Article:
Re: Article: Abolish the Electoral College

From: Charlie Strauss <cems_at_earthlink_dot_net>
Date: Sun Aug 29 2004 - 20:30:44 CDT

Great minds think a like I guess ;-) A solution to the electoral
college dillema I suggested two a couple e-mails back is the same as
the one suggested below--though the lines of reasoning are different.

namely: Discard winner take all and assign the electors in proportion
to the popular vote PLUS two electors for the winner of the plurality.
  This retains the small state bias and thus the ability of the
president to pass legislation in the senate but also does not
disenfranchise minority party voters in "safe" states.

Obviously, one does not need actual electors to perform this
mathematical task.

I wonder is this what colorado is proposing or are they dividing all
the electors proportionally without the "bonus" electors?

On Aug 29, 2004, at 4:52 PM, Arnold Urken wrote:

> The electoral college problem is an interesting issue because there are
> so many paradoxes. For example, with direct election, there would be an
> incentive for multiple parties to run. This sets up a high probability
> of producing a tie or a paradox of voting (in which there is no
> transitive consensus. Attempting to compromise, the Century Foundation
> proposed a Bonus Plan discussed at
> The winner-take-all rule, even at the district level in the states, is
> the main distorter of the process.
> Arnie
> -----Original Message-----
> From:
> [] On Behalf Of Joseph
> Lorenzo Hall
> Sent: Sunday, August 29, 2004 4:13 PM
> To:
> Subject: Re: [voting-project] Article: Abolish the
> Electoral
> College
> I've never understood the basis for the electoral college... I see
> what you're saying Alan with states rights, but the fact that a
> president can be elected despite the loss of the popular vote (by a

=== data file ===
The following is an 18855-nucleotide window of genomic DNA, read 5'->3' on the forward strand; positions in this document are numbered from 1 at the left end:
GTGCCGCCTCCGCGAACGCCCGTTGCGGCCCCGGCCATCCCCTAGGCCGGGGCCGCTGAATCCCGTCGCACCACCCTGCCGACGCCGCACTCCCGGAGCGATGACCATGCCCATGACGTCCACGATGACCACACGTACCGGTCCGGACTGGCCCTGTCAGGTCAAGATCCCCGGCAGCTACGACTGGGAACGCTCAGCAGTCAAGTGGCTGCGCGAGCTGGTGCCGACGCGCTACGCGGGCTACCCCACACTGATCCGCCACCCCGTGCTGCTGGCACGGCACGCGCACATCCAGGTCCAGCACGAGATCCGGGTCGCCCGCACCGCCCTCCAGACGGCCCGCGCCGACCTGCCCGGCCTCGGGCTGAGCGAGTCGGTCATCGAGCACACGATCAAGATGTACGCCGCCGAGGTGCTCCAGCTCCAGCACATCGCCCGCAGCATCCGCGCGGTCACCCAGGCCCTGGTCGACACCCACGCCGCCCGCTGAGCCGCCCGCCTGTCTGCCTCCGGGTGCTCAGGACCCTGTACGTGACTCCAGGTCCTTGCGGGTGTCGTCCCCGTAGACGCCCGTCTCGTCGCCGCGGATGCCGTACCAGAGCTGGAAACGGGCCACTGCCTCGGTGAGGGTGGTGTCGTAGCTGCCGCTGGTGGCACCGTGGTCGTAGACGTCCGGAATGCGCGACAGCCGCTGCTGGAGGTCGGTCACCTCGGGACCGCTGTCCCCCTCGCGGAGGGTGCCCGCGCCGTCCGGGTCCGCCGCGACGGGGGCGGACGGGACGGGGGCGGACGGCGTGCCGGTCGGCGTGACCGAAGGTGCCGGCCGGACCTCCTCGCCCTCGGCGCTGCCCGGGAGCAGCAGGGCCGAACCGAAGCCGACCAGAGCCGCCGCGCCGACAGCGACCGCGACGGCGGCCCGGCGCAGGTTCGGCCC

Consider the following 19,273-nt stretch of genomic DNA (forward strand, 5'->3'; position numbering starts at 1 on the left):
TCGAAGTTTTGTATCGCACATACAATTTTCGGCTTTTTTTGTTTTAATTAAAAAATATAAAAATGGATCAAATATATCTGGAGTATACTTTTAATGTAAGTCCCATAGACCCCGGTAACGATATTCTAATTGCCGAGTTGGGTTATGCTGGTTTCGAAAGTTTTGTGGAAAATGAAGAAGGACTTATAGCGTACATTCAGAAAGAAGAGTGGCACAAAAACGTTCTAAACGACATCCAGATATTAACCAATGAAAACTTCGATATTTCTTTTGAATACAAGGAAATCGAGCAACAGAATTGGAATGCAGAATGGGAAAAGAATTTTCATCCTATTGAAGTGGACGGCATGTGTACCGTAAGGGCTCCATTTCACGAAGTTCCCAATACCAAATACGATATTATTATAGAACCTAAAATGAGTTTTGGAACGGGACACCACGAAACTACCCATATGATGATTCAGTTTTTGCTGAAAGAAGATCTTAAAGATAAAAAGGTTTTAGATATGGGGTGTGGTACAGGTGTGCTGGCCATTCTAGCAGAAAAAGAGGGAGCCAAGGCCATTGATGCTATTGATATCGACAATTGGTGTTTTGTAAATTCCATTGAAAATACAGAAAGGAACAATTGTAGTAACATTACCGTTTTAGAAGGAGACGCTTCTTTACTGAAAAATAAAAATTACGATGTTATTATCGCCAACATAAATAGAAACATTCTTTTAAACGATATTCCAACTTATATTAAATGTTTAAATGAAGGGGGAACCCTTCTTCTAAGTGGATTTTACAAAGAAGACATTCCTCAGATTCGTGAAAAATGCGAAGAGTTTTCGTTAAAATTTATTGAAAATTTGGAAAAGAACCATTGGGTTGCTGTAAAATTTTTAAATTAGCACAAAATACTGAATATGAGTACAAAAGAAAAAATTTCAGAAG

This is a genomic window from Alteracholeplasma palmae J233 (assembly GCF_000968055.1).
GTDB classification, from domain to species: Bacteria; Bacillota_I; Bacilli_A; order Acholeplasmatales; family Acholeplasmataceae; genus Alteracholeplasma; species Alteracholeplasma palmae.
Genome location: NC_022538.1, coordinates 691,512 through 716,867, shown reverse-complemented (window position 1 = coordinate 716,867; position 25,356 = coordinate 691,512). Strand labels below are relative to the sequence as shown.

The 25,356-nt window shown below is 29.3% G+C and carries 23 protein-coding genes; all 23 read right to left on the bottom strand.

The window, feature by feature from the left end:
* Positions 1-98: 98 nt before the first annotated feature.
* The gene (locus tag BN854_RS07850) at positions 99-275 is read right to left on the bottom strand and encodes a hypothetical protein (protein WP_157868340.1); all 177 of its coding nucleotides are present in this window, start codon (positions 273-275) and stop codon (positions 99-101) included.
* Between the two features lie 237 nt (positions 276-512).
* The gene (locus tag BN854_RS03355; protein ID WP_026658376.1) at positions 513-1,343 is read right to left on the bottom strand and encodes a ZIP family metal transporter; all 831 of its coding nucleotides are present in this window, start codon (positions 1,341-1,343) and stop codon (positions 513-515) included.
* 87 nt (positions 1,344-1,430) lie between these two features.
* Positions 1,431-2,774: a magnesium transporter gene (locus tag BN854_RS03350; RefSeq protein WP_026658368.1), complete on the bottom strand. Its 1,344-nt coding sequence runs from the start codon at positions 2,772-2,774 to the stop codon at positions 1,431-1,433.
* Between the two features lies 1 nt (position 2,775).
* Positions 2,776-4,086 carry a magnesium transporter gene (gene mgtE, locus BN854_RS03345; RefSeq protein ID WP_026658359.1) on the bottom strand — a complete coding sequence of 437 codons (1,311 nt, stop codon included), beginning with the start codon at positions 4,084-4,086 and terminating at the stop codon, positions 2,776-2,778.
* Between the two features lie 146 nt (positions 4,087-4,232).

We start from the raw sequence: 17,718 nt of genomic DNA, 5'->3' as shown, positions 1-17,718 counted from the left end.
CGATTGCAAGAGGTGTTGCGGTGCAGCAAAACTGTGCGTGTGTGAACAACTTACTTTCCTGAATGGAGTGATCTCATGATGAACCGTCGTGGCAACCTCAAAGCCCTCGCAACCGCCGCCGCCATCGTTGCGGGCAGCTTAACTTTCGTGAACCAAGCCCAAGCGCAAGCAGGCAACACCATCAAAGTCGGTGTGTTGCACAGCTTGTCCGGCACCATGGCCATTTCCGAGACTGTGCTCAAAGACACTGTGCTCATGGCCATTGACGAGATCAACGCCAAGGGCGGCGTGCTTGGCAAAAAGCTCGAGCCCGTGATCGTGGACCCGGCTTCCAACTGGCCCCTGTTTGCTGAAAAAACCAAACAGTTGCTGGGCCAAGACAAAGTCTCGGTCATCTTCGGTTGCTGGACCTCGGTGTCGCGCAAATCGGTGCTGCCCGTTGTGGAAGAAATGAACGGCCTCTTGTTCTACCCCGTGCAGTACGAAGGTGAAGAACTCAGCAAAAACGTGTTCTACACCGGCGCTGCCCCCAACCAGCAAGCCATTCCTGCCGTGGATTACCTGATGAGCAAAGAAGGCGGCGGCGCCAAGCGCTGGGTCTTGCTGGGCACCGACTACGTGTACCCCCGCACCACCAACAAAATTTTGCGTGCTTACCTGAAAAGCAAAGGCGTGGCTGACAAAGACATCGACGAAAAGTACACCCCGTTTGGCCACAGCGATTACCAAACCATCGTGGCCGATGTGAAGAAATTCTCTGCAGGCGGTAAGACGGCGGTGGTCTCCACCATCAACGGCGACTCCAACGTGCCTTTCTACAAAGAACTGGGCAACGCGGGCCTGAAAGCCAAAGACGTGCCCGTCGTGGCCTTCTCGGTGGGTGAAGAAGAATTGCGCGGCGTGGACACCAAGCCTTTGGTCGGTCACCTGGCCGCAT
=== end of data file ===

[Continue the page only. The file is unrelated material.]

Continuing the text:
> remarkable margin) and then act ignorant of the fact that they have
> nothing even close to a mandate, seems to point out clearly that
> something is broken. If it's not the electoral college, it must be
> the mechanism that keeps the president accountable to the people,
> right?
> In reading the Economist this weekend, they cite a poll that seems to
> show that the president has polarized our nation to an extreme never
> seen before... that is, amongst members of his own party, the
> President enjoys a near 80% level of approval where as amongst members
> of the Democratic party this figure is more like 8%. I'm confident
> that the last number would be even lower still if they polled all
> non-members of the President's party.
> One neat site, that might have been mentioned before on this list, is
> the Electoral Vote Predictor which uses polls and statistics to ask,
> "If the election were today (which it is not) how would the electoral
> votes be cast based on a reduction of all available polling data."
> They publish their data so that you can do your own calculations
> (exclude certain polling firms, etc.).
> Note that common generalizations don't currently seem to be holding
> up... like the fact that California is close to tied instead of being
> heavily pro-Kerry.
> -Joe
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Received on Tue Aug 31 23:17:19 2004

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